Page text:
7 Ways Mobile Apps Compromise Privacy

mobile apps compromise privacy

You love all the apps on your smartphone, but how much do those mobile apps compromise privacy? Most of the time, no one thinks to check the lists of permissions apps claim to need. Your apps could be invading your privacy in ways you’ve never thought of.

1Tracking Your Every Move

It’s not uncommon for apps to want to track your location via GPS. However, do you really want your apps to know where you are all the time? For instance, if you turn on Snapchat’s new map feature, you’re showing up on a map with other users. Photo apps often geotag photos and social media apps always want to know your location.

All of this tracking shows thieves, stalkers, and even businesses where you are at any given time. So, turn off the GPS permission unless you absolutely need it on.

Often times, apps also ask for access to your camera and microphone to learn more about you. This is also a way many scam apps spy on you.

2Making Your Data Visible

Sometimes mobile apps compromise privacy without meaning to. For instance, an app might not encrypt your data, making it much easier for it to be stolen over public Wi-Fi. Check the app’s privacy policy before entering any personal data first.

Some apps use sketchy in-app payment systems too. This means your payment details could be used to steal your identity.

Related Read: Public Wi-Fi Security Risks to Know

3Unnecessary App Permissions

Gizmodo provides a simple explanation of the most common app permissions. However, it’s important to note that just because an app says it needs a certain permission, doesn’t mean it actually does. This is why Android and iOS both have ways to revoke permissions.

Many apps ask for extra permissions for marketing purposes. They track where you are to better target ads to you or view your browsing history to sell to other companies. Some apps don’t even ask for your consent, such as Uber tracking locations without permission.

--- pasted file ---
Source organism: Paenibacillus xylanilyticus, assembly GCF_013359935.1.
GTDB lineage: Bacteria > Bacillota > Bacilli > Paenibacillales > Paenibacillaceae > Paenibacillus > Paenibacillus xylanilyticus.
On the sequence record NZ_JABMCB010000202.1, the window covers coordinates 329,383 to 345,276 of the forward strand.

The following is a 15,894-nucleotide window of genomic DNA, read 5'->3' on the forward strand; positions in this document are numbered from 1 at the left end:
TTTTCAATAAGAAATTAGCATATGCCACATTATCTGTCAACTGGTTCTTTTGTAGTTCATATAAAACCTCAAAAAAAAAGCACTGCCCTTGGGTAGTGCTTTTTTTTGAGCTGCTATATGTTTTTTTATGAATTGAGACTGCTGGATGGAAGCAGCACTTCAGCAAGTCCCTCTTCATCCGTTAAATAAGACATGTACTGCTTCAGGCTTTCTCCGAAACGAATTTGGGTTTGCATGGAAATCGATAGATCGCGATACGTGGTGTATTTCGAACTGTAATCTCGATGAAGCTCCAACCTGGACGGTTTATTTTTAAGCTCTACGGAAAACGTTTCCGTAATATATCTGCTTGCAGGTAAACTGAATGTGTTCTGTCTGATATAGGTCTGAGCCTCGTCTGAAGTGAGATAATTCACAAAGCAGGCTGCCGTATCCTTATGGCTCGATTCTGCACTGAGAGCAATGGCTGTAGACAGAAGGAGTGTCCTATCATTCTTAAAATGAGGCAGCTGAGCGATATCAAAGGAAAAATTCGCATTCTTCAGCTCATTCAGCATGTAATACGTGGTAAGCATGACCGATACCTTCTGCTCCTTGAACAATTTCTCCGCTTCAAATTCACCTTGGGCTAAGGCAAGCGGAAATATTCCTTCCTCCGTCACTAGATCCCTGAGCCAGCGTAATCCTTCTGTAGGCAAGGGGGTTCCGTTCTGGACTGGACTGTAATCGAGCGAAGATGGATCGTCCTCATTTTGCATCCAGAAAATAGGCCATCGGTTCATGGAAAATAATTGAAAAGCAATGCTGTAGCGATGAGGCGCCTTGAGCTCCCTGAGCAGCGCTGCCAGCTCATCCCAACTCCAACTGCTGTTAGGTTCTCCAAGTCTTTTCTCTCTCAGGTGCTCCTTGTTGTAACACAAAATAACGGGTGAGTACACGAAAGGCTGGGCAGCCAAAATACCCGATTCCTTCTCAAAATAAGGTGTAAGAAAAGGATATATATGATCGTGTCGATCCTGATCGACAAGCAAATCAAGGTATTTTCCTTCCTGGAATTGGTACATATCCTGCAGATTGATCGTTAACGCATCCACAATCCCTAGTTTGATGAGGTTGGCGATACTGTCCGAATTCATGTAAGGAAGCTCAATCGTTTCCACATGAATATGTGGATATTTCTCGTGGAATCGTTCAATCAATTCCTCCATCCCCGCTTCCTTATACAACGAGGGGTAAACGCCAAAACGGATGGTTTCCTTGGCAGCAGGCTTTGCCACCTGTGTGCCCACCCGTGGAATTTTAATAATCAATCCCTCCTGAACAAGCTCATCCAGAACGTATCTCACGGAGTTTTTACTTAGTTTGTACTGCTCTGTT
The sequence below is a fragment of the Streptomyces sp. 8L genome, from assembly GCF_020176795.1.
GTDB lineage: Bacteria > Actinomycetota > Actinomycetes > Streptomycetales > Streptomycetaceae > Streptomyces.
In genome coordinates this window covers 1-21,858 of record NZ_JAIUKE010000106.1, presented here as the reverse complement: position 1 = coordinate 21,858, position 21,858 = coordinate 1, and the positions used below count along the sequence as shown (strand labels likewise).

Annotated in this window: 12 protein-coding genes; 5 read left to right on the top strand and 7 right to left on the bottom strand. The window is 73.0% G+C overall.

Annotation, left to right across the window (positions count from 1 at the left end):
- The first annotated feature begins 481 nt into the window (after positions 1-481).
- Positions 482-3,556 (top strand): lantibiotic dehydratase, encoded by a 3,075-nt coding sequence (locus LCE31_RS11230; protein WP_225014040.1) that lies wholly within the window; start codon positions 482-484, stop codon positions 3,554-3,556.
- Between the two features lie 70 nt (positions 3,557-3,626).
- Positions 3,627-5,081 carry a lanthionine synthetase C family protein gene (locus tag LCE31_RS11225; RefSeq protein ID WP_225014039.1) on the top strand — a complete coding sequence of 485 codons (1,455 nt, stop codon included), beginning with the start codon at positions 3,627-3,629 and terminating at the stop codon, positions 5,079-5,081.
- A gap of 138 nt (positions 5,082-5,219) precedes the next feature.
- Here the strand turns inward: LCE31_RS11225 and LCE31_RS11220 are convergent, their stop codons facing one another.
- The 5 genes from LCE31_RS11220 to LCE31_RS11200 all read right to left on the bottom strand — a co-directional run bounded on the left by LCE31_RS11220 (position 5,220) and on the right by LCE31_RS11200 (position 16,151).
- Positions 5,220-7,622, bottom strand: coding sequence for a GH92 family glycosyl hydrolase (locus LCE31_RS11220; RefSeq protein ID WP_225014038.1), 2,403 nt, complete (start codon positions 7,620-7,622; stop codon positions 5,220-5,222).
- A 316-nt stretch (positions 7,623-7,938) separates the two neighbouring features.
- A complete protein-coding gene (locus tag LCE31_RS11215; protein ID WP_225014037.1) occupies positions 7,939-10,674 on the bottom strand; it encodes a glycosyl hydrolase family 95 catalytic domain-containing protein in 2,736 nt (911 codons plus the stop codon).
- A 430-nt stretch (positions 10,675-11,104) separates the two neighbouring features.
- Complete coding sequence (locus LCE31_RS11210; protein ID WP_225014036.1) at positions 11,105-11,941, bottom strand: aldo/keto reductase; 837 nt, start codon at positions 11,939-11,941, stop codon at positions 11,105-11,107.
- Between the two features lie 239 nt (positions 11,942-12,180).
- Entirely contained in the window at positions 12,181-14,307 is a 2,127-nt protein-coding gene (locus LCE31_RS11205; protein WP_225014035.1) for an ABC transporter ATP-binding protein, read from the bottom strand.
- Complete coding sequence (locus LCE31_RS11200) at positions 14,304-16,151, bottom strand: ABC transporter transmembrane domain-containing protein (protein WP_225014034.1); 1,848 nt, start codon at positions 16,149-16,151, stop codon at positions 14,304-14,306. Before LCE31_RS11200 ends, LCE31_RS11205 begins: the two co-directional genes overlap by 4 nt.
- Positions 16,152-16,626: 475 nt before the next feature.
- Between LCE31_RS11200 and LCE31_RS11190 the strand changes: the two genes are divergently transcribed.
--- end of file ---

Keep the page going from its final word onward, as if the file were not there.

4Collecting & Sharing Data

That leads into the next way mobile apps compromise privacy – collecting and sharing your data. While it seems harmless enough, do you know how that data’s being stored? Imagine a database with your browser history, what you’ve posted on social media, where you shop, what other apps you use, where you go, and how long you use your phone. That’s too much personal data for apps to just collect and share with anyone they want.

Related Read: Who Can See Your Facebook Photos?

5Checking Battery Status

Some apps track your battery status. Why? It’s one of the more shocking ways mobile apps compromise privacy. While Uber denies it, there’s the possibility of the app tracking your battery status to see if users are more willing to pay surge pricing. Sometimes you can’t avoid the battery status permission, but try to avoid running your battery too low while out and about.

Related Reads:
How to Get a Better iPhone Battery Life  
How to Get a Better Android Battery Life

6Watching When & Where You Shop

Store-specific apps and loyalty card apps are some of the most privacy intrusive apps. While convenient, these mobile apps compromise privacy in multiple ways. They track your location to study where you shop, which aisles you go down, how long you stay in different areas, and even which other stores you shop at. They even track phone activity. One infamous example is how Target knew a teen was pregnant before her parents.

Related Read: Tips for Safe Online Shopping

7In-App Ads

In-app ads are annoying, but they’re also tracking you. Some ad libraries track your entire phone state. This includes anything from call logs to which apps you use.

Mobile apps are sometimes risky. Pay close attention to app permissions and app privacy policies.

Related Read: When to Enable and Disable Cookies